Rethinking Portfolio Diversification
Portfolio diversification is a tried-and-true way to limit the ups and downs in a portfolio. Historically, the best way to diversify stock risk is to own bonds. The consistent income stream and penchant to rise in value when stocks decline make bonds a valuable diversifier, especially during bear markets. But the relentless decline in bond yields over the past 40 years appears to have reached its limit. The current recession prompted the Federal Reserve to lower rates to an extent that pushed 30-year Treasury yields below 1 percent. Bond values rise as rates fall, so as yields move toward zero, the ability of bonds to generate positive returns when stocks decline becomes limited. This phenomenon is evident in Figure 1, which shows the drawdown history of a 60 percent S&P 500, 40 percent 10-year Treasury portfolio. This portfolio just experienced one of its worst months of performance since the 1960s, partly due to the lessened ability of bonds to protect the portfolio. Figure 2 shows the performance of the S&P 500 during the last two recessions, as well as the February to March 2020 period. This chart also reflects the diminished ability of bonds to cushion downside. Treasuries provided less than half the return of prior bear markets, resulting in a more significant decline for the balanced portfolio.
Figure 1: Drawdowns for a 60% U.S. Stock/40% Bond PortfolioFigure 2: Stock & Bond Returns During Recent Bear Markets
Given this, what is the best way to diversify a portfolio going forward? Bonds will continue to play a role but will likely provide a reduced benefit going forward. The stock outlook has been boosted by the fall in rates, but buying more stocks increases risk. One area of opportunity involves strategies that are exposed to stock returns but with built-in risk reducers, or hedges. Examples include strategies that use options to manage risk and minimum volatility stock funds to help tame portfolio value swings. These strategies should provide better returns than bonds without the full downside risk of stocks in normal market declines.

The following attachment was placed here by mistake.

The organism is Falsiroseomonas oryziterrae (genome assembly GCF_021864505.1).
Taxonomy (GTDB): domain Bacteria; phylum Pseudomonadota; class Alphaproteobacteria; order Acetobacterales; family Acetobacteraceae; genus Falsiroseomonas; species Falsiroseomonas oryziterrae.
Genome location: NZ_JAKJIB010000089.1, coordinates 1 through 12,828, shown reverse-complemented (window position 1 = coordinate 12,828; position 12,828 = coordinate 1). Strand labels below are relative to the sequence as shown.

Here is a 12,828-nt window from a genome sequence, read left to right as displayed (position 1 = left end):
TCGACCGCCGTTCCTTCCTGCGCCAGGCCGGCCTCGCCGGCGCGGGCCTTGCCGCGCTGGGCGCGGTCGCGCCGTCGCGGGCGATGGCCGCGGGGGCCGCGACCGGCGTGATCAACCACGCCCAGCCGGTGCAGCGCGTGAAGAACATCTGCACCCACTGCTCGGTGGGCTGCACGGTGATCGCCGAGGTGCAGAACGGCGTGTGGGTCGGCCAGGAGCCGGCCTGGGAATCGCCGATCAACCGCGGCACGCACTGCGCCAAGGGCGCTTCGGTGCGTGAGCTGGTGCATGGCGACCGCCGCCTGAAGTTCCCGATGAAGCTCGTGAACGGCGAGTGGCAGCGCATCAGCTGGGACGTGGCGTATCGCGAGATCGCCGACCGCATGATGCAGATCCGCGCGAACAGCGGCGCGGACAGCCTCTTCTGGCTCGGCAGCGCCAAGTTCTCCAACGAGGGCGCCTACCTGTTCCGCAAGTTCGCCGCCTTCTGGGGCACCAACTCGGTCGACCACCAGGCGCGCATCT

Another way to add diversification would be via real assets, including certain commodities. The post-COVID-19 portfolio will have to deal with a world awash in cash, as central banks have turned on their “printing presses” to combat the recession. Real assets can help fill the diversification gap left by bonds in a zero interest rate world. While nothing will ever replace bonds as the ultimate diversifier, these strategies can help bolster a portfolio’s resilience and return in the new investing landscape. Please consult with your investment advisor to determine what strategy is right for your individual situation.
BKD Wealth Advisors, LLC is an SEC-registered investment adviser offering wealth management services for affluent families and investment consulting services for institutional clients and is a wholly owned subsidiary of BKD, LLP. The views are as of the date of this publication and subject to change. Different types of investments involve varying risks, and it should not be assumed that future performance of any investment or investment strategy or any noninvestment-related content will equal historical performance level(s), be suitable for your individual situation or prove successful. A copy of BKD Wealth Advisors’ current written disclosure statement is available upon request.